So on paper and going by their nameplates, there are three affiliate 'fitness' companies. The point is that such lateral investments do not in any way add to the direct wellbeing of the parent, other than fattening up the promoters for one, and besides, the funds of the listed company will be used to seed finance the development of these JVs. (The parent has given corporate guarantees on behalf of Talwalkar Pantaloons and Denovo Enterprises amounting to Rs 121 m to banks which have advanced loans to them). In any case there is very little that minority shareholders can do about such diversionary tactics. There is yet another JV sporting the name of Equinox Wellness, which too does not find a place in the investment schedule. This company is apparently a 66.6% subsidiary of Denovo Enterprises, by virtue of which the parent has an indirect holding of 33.3% in Denovo. (What is the need to resort to such complications please?) In any event the parent has given a bank guarantee of Rs 38 m on its behalf too, for loans availed of by it.
The cash flow scenario
The company states that a part of the public issue proceeds amounting to Rs 206 m has been used to retire debt. The composition of its debt portfolio at the end of the financial year — prior to the loan repayment is interesting. The company had secured loans of Rs 629 m and unsecured loans of Rs 343 m. The unsecured loans in its entirety were obtained from 8 companies and 5 related parties belonging to the management. (That is a 'helluva' lot of money to borrow from other group companies. And, if these companies have so much of idle cash sloshing around, what was the need for a public issue of capital? Furthermore, why do these affiliates have to raise loans in the first place, and for the parent to give guarantees for loans availed of by them?) Besides, the auditor's note on these outstanding loans is simply hilarious. The note states that the maximum amount involved during the year in respect of these loans was Rs 276 m, and at year end the balance of such loans outstanding was Rs 343 m. How can the balance outstanding be more than the maximum loans taken during the year? Or am I missing out on something here. The management says that it has repaid the unsecured loans.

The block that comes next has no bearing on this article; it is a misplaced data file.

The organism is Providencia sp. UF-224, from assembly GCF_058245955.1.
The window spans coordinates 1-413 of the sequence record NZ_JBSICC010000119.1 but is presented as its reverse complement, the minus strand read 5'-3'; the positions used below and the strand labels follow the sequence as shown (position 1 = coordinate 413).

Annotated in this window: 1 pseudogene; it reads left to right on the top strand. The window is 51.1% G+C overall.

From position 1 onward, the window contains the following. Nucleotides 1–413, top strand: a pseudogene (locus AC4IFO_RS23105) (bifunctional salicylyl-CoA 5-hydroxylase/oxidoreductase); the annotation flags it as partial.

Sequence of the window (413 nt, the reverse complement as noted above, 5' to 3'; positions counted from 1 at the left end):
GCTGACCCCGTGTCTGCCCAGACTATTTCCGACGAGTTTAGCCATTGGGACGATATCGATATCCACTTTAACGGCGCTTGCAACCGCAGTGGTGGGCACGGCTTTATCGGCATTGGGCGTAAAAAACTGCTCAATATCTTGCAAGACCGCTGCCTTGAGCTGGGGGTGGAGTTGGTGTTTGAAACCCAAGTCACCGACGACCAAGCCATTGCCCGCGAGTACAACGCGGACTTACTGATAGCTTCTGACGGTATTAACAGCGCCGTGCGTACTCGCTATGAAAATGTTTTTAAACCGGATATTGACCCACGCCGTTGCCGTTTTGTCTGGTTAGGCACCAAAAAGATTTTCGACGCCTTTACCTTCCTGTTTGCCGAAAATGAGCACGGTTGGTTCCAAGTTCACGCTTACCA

The company has given a breakup of the secured loans that it contracted, in a detailed schedule, but there is no separate schedule mentioning the unsecured loans, barring the figure mentioned in the 'T Form' balance sheet. It will be good to know the names of these associate companies and key management personnel from whom the company has obtained the moolah, clearly stated upfront.